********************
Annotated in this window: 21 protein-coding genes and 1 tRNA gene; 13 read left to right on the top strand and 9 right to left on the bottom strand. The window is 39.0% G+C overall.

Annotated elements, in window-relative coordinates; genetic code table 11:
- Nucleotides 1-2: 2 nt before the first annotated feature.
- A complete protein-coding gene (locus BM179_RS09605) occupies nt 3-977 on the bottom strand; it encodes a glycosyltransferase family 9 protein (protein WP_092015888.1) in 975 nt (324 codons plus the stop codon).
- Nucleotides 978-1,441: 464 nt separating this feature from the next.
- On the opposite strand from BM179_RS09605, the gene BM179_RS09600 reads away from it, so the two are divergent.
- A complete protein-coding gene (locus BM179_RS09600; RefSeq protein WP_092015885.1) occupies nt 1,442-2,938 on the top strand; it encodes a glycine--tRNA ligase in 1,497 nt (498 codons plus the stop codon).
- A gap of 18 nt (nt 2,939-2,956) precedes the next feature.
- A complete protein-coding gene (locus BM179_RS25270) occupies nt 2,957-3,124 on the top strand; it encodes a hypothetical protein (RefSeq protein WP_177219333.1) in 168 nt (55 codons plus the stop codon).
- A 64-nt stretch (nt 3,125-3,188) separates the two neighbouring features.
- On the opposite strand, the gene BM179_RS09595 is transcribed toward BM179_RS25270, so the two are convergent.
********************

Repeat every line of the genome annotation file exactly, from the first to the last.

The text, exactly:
Annotated in this window: 21 protein-coding genes and 1 tRNA gene; 13 read left to right on the top strand and 9 right to left on the bottom strand. The window is 39.0% G+C overall.

Annotated elements, in window-relative coordinates; genetic code table 11:
- Nucleotides 1-2: 2 nt before the first annotated feature.
- A complete protein-coding gene (locus BM179_RS09605) occupies nt 3-977 on the bottom strand; it encodes a glycosyltransferase family 9 protein (protein WP_092015888.1) in 975 nt (324 codons plus the stop codon).
- Nucleotides 978-1,441: 464 nt separating this feature from the next.
- On the opposite strand from BM179_RS09605, the gene BM179_RS09600 reads away from it, so the two are divergent.
- A complete protein-coding gene (locus BM179_RS09600; RefSeq protein WP_092015885.1) occupies nt 1,442-2,938 on the top strand; it encodes a glycine--tRNA ligase in 1,497 nt (498 codons plus the stop codon).
- A gap of 18 nt (nt 2,939-2,956) precedes the next feature.
- A complete protein-coding gene (locus BM179_RS25270) occupies nt 2,957-3,124 on the top strand; it encodes a hypothetical protein (RefSeq protein WP_177219333.1) in 168 nt (55 codons plus the stop codon).
- A 64-nt stretch (nt 3,125-3,188) separates the two neighbouring features.
- On the opposite strand, the gene BM179_RS09595 is transcribed toward BM179_RS25270, so the two are convergent.